In a sea of bad news for the Chicago Bears, there are a few signs that things could be looking up.
First, there was the brilliant second half from Justin Fields in the loss to the Steelers that left many of us dying to get to kickoff Sunday vs. the Ravens to see if he can pick up right where he left off.
And then there is what was near unanimously recognized coming into the season as the Bears greatest need: the offensive line.
While inconsistent at times and still committing too many drive killing penalties, the team’s fifth-ranked ground game is as much due to their bodyguards as it is to David Montgomery and Khalil Herbert.
James Daniels is the fifth most penalized lineman in the league according to Pro Football Reference with six accepted penalties, but two are ineligible downfield, which is as much on Fields as it is on him and he is the only Bears starter among the top 51 in the league.
On a positive note, Daniels also is the Bears most devastating run blocker other than the old man outside on the left.
And speaking of Jason Peters, at 39 he is back to well up in the top half of left tackles in the league overall, and one of the best blocking the run.
Cody Whitehair and Sam Mustipher have been above average, and Alex Bars has become one of the more valuable sixth offensive lineman in the league.
And now come the rookies, Larry Borom, who is starting at right tackle, and Teven Jenkins, who returns to practice Wednesday for the first time since minicamp.
Relative to Jenkins, who was drafted in the second round to be the left tackle of the future, offensive line coach Juan Castillo said he will need a couple weeks minimum to begin to get a handle on what the Bears have in Jenkins.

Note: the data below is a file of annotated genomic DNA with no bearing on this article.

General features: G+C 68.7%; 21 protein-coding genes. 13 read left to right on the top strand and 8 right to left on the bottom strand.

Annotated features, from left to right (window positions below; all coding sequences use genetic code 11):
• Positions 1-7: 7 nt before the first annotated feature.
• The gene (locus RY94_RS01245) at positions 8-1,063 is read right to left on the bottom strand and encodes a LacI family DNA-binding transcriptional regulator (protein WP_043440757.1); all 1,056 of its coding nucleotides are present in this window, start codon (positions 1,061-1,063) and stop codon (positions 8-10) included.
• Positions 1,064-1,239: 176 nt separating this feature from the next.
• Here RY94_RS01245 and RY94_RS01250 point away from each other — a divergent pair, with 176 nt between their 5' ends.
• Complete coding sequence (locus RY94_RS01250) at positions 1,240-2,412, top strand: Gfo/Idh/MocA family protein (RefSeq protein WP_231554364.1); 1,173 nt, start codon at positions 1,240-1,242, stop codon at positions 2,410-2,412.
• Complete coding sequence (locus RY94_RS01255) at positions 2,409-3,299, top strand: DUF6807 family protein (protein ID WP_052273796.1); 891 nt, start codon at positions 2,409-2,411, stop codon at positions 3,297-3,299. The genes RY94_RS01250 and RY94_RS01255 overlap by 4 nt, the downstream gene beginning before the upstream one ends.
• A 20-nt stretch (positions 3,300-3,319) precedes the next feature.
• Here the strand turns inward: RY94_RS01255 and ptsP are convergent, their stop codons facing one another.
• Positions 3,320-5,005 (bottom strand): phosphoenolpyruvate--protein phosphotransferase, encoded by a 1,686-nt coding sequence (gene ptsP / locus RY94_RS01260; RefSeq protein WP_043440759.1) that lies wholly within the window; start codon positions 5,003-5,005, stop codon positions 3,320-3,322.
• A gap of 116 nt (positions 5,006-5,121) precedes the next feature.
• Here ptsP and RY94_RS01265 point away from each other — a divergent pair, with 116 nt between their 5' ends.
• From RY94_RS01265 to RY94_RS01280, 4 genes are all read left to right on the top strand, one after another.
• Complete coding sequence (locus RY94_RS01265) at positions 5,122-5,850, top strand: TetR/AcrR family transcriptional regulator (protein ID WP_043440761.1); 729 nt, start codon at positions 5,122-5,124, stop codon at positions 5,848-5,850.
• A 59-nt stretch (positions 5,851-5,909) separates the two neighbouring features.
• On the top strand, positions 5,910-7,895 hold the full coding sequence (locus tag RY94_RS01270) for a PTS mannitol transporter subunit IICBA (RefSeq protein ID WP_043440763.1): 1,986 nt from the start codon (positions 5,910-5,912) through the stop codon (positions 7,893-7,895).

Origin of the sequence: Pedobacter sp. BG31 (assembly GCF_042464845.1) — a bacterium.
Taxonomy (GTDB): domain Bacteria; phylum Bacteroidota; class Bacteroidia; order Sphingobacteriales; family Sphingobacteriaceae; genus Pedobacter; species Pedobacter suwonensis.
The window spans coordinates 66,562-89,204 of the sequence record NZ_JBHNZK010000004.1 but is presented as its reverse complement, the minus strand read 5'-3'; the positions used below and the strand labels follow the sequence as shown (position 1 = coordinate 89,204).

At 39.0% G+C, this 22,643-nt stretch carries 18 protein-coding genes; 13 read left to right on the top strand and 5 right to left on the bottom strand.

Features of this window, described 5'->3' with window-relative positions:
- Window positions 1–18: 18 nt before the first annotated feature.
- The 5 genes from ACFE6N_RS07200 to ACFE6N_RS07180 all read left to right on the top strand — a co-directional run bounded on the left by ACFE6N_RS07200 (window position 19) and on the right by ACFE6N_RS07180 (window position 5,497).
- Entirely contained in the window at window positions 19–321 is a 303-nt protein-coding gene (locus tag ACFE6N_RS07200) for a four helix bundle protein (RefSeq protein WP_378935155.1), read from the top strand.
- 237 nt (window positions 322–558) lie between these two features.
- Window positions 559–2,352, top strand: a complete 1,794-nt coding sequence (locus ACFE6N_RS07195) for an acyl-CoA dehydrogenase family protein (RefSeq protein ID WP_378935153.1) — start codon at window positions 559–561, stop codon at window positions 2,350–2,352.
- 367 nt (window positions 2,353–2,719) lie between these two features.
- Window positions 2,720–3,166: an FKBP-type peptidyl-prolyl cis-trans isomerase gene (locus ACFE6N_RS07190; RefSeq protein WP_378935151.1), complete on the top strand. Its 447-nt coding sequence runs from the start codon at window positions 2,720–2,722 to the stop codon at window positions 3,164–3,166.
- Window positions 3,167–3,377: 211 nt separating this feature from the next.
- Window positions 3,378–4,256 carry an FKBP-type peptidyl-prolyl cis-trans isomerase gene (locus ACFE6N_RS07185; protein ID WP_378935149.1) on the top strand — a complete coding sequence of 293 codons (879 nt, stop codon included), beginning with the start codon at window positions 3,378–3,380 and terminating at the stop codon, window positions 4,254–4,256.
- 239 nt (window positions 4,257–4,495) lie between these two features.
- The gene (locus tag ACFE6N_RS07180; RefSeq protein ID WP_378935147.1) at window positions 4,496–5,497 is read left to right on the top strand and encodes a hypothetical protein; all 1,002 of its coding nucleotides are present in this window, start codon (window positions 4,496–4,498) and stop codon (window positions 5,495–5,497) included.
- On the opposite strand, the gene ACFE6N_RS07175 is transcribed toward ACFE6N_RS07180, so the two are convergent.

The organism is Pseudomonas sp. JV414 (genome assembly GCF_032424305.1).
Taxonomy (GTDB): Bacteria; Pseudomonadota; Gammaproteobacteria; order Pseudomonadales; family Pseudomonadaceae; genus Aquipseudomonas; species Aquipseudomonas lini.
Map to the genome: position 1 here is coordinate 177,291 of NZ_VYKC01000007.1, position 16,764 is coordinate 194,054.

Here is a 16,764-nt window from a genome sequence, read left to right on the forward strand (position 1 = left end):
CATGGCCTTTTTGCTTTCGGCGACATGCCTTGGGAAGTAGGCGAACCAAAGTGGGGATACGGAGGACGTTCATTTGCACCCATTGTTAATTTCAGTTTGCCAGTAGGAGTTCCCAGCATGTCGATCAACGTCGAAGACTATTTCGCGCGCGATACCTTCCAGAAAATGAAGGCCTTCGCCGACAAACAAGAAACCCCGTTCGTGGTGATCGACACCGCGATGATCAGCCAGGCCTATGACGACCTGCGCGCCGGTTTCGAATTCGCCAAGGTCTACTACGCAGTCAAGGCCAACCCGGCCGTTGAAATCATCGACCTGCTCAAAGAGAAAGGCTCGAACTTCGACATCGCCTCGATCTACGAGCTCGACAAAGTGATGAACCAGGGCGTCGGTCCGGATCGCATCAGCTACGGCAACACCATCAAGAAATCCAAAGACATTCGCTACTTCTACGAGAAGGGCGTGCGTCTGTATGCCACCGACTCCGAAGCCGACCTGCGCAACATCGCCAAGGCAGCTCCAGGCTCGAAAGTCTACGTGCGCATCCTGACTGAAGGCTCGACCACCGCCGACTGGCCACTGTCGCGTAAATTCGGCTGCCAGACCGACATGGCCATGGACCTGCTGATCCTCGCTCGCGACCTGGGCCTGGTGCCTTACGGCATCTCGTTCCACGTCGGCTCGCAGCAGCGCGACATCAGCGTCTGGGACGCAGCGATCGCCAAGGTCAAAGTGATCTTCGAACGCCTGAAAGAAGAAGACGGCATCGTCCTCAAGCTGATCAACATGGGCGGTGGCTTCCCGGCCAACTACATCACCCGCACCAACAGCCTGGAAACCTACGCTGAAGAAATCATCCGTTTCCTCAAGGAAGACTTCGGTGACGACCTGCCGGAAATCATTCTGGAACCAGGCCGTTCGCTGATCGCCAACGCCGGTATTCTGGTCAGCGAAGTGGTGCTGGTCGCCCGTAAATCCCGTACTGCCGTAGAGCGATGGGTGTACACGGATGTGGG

“When you think about it, he hasn’t done anything,” Castillo said. “We’re just going to take him slowly, a little bit at a time, until he gets comfortable, and then we’ll see in practice.”
While both Borom and Jenkins are projected as bookend tackles of the future, the surprise during Jenkins’ absence is Borom has shown signs of being as good as if not a better prospect for the left side than his draft mate.
Whether or not Jenkins will start where he left off, as a projected left tackle, Matt Nagy wouldn’t say.
“We’ll have to really get him in here and see where he’s at,” Nagy said. “It’s been a while since Teven’s put the pads on, so we’ll start there. As far as the sides and stuff, we’ll work through it with him.
“It’s just going to be honestly, really, an hour-by-hour, day-by-day process with him. But it’s definitely a good thing to have, and we’re excited to get him out there.”
Don’t forget part of that dilemma is right now Peters is on the left side. He is your best offensive lineman, and priority No. 1 continues to be the development of Fields, which has caused some of the struggles the line continues to have.
Either rookie learning on the job on his blind side is far from ideal.
Which leaves a high-class problem. Would the Bears even consider bringing Peters back as a 40-year old?
While it seems unlikely, what he brings in leadership and experience is invaluable, and both rookies could become very good pros and still never reach his level.
Peters hasn’t broached the subject yet, but he did tell us just a few weeks ago, “I’m definitely... I can say right now I’m in tip-top (shape) right now.”
Asked if he was happy he came back he said, “I’m definitely glad I came back, and I’m glad I came here. They take care of me here. Everybody’s great here. I wish I had come here a little sooner, but I’m enjoying my time now.”
If healthy and playing at the level he is now, another year of Peters watching Fields’ back and letting the rookies battle it out on the right side next year, with one also learning behind Peters, isn’t the worst idea in the world.
Either way, with the interior of the line still young and the arrow definitely pointing up, suddenly the offensive line is looking like a potential strength going forward rather than a glaring weakness.